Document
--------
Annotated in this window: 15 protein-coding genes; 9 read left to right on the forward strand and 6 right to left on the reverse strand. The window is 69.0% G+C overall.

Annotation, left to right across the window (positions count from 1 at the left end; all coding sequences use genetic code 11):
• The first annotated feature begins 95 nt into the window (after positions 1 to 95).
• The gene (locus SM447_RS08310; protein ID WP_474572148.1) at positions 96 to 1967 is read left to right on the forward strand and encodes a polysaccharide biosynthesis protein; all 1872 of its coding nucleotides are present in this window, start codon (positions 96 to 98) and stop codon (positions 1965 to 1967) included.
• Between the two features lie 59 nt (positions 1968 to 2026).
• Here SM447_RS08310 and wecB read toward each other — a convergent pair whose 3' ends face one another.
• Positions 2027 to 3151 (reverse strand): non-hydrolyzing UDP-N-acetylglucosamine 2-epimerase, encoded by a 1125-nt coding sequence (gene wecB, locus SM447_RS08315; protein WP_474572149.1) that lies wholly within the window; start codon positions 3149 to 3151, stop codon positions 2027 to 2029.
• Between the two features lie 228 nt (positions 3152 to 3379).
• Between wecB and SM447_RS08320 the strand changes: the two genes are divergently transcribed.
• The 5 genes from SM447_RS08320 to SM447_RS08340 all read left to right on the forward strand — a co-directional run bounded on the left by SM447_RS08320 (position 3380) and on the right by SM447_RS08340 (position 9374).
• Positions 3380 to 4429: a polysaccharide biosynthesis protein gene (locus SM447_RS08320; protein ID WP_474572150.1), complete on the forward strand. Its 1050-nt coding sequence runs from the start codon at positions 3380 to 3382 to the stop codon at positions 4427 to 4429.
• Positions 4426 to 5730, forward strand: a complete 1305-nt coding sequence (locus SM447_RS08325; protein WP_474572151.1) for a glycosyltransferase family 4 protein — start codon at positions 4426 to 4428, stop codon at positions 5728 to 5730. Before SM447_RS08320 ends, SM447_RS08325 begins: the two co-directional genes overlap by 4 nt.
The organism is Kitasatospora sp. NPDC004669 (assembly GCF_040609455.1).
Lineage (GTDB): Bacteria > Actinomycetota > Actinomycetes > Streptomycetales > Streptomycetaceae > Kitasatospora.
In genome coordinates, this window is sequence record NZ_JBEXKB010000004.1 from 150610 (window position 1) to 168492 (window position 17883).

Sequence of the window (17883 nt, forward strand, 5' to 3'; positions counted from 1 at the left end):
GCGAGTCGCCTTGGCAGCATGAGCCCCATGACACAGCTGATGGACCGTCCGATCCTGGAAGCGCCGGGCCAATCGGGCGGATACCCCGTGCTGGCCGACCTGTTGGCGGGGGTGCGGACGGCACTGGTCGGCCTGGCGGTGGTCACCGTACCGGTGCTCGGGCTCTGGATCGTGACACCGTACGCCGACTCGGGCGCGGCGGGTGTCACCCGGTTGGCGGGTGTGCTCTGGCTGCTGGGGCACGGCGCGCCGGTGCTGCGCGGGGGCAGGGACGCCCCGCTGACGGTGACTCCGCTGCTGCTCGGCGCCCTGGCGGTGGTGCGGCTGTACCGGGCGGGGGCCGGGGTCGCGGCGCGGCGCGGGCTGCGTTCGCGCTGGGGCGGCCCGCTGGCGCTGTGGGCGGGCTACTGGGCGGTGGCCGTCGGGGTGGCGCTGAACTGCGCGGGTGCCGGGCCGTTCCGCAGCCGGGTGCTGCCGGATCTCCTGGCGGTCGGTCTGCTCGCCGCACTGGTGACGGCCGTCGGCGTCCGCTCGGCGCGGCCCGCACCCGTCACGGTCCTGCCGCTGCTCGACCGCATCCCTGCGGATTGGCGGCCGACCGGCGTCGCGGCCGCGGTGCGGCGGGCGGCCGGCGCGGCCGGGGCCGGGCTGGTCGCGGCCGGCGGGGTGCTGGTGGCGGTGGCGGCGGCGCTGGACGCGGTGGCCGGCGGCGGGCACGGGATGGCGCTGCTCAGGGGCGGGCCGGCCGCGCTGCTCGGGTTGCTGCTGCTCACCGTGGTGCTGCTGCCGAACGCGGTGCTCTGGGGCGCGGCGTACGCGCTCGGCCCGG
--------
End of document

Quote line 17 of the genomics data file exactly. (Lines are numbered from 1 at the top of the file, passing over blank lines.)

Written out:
GCGAGTCGCCTTGGCAGCATGAGCCCCATGACACAGCTGATGGACCGTCCGATCCTGGAAGCGCCGGGCCAATCGGGCGGATACCCCGTGCTGGCCGACCTGTTGGCGGGGGTGCGGACGGCACTGGTCGGCCTGGCGGTGGTCACCGTACCGGTGCTCGGGCTCTGGATCGTGACACCGTACGCCGACTCGGGCGCGGCGGGTGTCACCCGGTTGGCGGGTGTGCTCTGGCTGCTGGGGCACGGCGCGCCGGTGCTGCGCGGGGGCAGGGACGCCCCGCTGACGGTGACTCCGCTGCTGCTCGGCGCCCTGGCGGTGGTGCGGCTGTACCGGGCGGGGGCCGGGGTCGCGGCGCGGCGCGGGCTGCGTTCGCGCTGGGGCGGCCCGCTGGCGCTGTGGGCGGGCTACTGGGCGGTGGCCGTCGGGGTGGCGCTGAACTGCGCGGGTGCCGGGCCGTTCCGCAGCCGGGTGCTGCCGGATCTCCTGGCGGTCGGTCTGCTCGCCGCACTGGTGACGGCCGTCGGCGTCCGCTCGGCGCGGCCCGCACCCGTCACGGTCCTGCCGCTGCTCGACCGCATCCCTGCGGATTGGCGGCCGACCGGCGTCGCGGCCGCGGTGCGGCGGGCGGCCGGCGCGGCCGGGGCCGGGCTGGTCGCGGCCGGCGGGGTGCTGGTGGCGGTGGCGGCGGCGCTGGACGCGGTGGCCGGCGGCGGGCACGGGATGGCGCTGCTCAGGGGCGGGCCGGCCGCGCTGCTCGGGTTGCTGCTGCTCACCGTGGTGCTGCTGCCGAACGCGGTGCTCTGGGGCGCGGCGTACGCGCTCGGCCCGG